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About Andrew Hilland

Andrew Hilland is the Director to the Inquiry on Protecting Children in Conflict. He is a lawyer and former political advisor to Gordon Brown. Andrew graduated from Oxford University (BA in Law) and New York University School of Law (LLM).

Citations


Andrew Hilland, “President Biden and the War on Children”, (OxHRH Blog, January 2021), <https://ohrh.law.ox.ac.uk/president-biden-and-the-war-on-children/>, [Date of access].

On entering office last week, President Joe Biden was greeted by an in-tray unprecedented in US history: a global pandemic that has already claimed 400,000 American lives, the worst economic crisis since the Great Depression, and the repercussions of a violent insurrection orchestrated by the outgoing President. Yet Biden has also undertaken to restore US global leadership following the unilateralism of the Trump years. There would be no more powerful way of doing that than by taking up the plight of the estimated 415 million children – one in six – who currently live in war zones.

Not since 1945 have so many children been subjected to such widespread violations of their human rights in areas of conflict. Despite calls by UN Secretary-General Antonio Guterres for a global ceasefire to focus on defeating Covid-19, children continue to be killed, raped, abducted and recruited to fight on an alarming scale. In recent months, at least 83 children have been killed in the Democratic Republic of the Congo’s Ituri province; more than 300 boys were abducted from their school in northwest Nigeria; eight children were assassinated in a suspected Boko Haram suicide bomb attack in northern Cameroon; and starvation has been employed as a weapon of war in Yemen, where millions of children are now on the brink of famine. Yet the perpetrators of such atrocities rarely face justice.

Biden has already signalled a desire to put children’s rights at the forefront of his Presidency. In his first 10 days in office, he has pledged to set up a process to reunite migrant children separated from their families at the US border, and put forward legislation to create a path to citizenship for so-called Dreamers, undocumented immigrants brought to the US as children. Biden’s American Rescue Plan includes pathbreaking proposals to dramatically cut child poverty through an expansion of the child tax credit. Could he also rally the international community to end the war on children?

The good news is that the blueprint already exists. In 2017, former UK Prime Minister Gordon Brown commissioned the Inquiry on Protecting Children in Conflict, a review of the adequacy and effectiveness of the international law framework governing the protection of children in war. Authored by a team led by British barrister Shaheed Fatima QC – and drawing on the input of an advisory panel of eminent international lawyers, activists and military advisors – the Inquiry’s report concludes that the international system of rules designed to uphold the rights of civilians in war is failing to protect children.

The report calls for immediate reforms, including giving schools the same protection as hospitals, making clear that a denial of humanitarian access will always be unlawful where it may lead to the starvation of civilians, and obliging states to take measures to prevent sexual violence against children. Yet even where the law provides adequate protection, it is being undermined by a systemic lack of compliance and accountability. To tackle this culture of impunity, the report urges renewed efforts to secure more widespread ratification of existing accountability mechanisms, including the Third Optional Protocol to the Convention on the Rights of the Child and the Rome Statute of the International Criminal Court.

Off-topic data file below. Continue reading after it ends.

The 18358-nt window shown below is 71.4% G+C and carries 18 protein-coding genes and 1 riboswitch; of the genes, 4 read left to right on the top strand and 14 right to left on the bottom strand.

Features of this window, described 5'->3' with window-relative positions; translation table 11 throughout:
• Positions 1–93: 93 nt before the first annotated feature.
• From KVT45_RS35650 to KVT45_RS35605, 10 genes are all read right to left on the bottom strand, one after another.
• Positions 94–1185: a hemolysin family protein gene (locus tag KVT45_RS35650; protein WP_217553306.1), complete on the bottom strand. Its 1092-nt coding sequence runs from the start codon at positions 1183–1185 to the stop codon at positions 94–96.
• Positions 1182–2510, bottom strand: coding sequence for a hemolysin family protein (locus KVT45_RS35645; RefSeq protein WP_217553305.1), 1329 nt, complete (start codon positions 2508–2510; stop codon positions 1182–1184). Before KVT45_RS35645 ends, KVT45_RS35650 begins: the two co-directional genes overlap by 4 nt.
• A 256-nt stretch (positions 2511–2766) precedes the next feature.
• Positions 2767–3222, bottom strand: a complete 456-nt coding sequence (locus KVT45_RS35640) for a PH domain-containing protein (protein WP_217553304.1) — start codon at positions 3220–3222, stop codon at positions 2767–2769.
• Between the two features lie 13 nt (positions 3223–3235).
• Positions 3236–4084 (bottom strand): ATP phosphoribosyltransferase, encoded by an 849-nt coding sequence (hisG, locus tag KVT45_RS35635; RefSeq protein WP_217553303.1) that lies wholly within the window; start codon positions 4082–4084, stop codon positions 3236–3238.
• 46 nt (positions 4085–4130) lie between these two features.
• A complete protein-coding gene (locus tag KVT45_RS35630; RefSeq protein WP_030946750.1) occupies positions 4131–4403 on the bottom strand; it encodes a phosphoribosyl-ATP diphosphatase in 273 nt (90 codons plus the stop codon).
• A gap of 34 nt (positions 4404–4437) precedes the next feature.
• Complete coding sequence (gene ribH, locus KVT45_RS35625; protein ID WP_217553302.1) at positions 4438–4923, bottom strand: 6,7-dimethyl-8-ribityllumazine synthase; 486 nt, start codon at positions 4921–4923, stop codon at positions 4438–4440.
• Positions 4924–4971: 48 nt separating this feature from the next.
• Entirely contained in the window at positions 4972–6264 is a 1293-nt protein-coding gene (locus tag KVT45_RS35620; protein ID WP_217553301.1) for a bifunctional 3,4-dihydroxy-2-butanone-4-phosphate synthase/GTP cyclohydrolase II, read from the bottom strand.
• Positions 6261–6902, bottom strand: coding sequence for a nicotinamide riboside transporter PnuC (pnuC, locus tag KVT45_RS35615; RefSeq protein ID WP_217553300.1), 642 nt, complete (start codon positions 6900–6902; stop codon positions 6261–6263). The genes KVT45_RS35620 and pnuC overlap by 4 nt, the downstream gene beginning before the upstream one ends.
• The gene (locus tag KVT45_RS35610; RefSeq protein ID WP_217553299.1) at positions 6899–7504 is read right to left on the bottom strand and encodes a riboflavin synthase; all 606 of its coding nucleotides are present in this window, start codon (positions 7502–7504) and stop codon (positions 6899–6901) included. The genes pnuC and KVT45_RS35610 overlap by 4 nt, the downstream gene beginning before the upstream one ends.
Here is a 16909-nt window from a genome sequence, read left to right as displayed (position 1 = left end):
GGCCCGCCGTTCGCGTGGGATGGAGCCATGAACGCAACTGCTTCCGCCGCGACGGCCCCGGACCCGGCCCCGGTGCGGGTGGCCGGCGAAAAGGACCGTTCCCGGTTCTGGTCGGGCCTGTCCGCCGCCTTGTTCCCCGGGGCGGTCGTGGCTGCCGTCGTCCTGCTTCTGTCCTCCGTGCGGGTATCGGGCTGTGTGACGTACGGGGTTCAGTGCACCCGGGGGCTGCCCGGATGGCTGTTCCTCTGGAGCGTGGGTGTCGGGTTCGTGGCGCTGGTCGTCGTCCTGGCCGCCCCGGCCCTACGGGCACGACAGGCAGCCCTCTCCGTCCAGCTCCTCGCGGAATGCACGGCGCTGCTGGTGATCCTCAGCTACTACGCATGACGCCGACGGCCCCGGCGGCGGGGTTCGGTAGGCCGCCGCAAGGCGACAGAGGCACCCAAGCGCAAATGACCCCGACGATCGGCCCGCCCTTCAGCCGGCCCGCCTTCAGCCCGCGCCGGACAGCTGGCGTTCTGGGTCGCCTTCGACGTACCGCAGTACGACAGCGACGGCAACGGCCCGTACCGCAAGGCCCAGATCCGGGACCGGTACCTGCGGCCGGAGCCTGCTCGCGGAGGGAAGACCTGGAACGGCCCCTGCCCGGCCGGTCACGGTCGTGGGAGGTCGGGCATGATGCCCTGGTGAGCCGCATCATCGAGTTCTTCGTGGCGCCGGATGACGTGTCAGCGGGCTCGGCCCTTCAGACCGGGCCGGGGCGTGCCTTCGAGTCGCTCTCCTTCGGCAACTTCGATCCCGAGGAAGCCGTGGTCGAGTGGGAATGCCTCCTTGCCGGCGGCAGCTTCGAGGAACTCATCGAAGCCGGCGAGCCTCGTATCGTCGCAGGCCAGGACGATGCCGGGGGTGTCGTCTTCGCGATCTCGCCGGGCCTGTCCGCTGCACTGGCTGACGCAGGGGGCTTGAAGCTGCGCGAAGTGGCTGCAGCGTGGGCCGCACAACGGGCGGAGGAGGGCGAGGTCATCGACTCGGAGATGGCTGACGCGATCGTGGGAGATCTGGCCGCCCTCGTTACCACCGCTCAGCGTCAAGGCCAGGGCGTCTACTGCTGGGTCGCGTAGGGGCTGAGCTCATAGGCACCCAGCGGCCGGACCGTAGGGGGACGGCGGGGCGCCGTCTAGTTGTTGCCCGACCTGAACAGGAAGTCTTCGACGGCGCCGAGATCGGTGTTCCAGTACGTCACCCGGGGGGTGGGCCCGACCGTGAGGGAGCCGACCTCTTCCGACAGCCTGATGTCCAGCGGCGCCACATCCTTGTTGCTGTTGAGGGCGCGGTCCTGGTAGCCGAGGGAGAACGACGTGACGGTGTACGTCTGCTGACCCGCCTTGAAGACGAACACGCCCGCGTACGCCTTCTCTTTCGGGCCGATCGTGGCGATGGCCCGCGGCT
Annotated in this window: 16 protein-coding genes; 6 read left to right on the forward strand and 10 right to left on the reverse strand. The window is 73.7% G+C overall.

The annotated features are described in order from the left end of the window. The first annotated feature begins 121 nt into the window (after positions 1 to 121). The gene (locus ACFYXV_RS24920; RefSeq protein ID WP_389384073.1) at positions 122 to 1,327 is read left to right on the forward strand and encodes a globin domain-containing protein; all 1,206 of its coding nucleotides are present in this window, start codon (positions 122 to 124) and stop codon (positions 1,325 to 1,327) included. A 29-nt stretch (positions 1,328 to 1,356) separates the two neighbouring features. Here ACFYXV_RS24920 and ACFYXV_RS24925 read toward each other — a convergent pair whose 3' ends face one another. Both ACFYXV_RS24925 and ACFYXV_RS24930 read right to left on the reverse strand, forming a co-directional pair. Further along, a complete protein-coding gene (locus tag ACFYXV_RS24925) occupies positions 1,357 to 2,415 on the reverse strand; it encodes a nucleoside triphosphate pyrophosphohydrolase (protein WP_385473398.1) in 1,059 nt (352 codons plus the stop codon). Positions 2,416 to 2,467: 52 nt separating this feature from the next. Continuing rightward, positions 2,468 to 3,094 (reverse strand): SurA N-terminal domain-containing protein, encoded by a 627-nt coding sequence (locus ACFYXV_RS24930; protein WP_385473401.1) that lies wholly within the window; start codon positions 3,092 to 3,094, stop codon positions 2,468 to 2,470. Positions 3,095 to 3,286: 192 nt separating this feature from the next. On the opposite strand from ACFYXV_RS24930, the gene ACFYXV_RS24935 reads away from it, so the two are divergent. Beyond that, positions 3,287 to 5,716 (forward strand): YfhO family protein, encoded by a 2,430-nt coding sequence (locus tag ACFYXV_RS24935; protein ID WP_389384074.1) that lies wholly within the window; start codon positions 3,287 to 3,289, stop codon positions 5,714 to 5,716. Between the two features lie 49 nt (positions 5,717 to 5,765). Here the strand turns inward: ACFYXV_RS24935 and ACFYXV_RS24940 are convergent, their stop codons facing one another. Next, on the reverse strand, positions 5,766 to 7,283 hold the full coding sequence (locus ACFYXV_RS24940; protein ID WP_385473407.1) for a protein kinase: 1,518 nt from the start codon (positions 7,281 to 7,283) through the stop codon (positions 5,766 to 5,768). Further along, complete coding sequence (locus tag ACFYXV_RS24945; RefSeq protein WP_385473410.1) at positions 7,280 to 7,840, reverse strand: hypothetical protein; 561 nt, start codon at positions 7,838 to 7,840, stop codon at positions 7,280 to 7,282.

The report’s principal recommendation is for the creation of a single international instrument that combines existing legal protections for children in armed conflict, buttressed by an international institution empowered to monitor and adjudicate the implementation of that instrument. These initiatives – which would clarify and simplify the law, as well as enhancing accountability for violations – could be incorporated within the existing architecture of the UN Convention on the Rights of the Child.

In his Inaugural Address, Joe Biden vowed to ‘repair our alliances and engage with the world once again’ and that the US would be a ‘strong and trusted partner for peace, progress and security.’ Biden has already overturned a number of executive orders signed by President Trump, including by re-entering the Paris Climate Agreement and the World Health Organization, and has promised to rejoin the Iran Nuclear Deal in his first 100 days in office. Yet Biden is unlikely to be satisfied with reversing the damage done by the Trump administration. He will want to reassert US moral leadership by advancing his own positive foreign policy agenda – and leading an international effort to end atrocities against children in war should be a central pillar.

Historically, the protection of children has been viewed not only as the cause most likely to secure cooperation across borders, but also as a means of transforming international relations. When states unite around universally appealing causes – such as the rights of children – they build goodwill that makes cooperation in other, more controversial, areas most likely. Eglantyne Jebb, the founder of Save the Children, once said that ‘every generation of children offers mankind the possibility of rebuilding his ruin of a world.’ By championing the human rights of children in conflict, President-Elect Biden can make the case for international cooperation we as rebuild ours.

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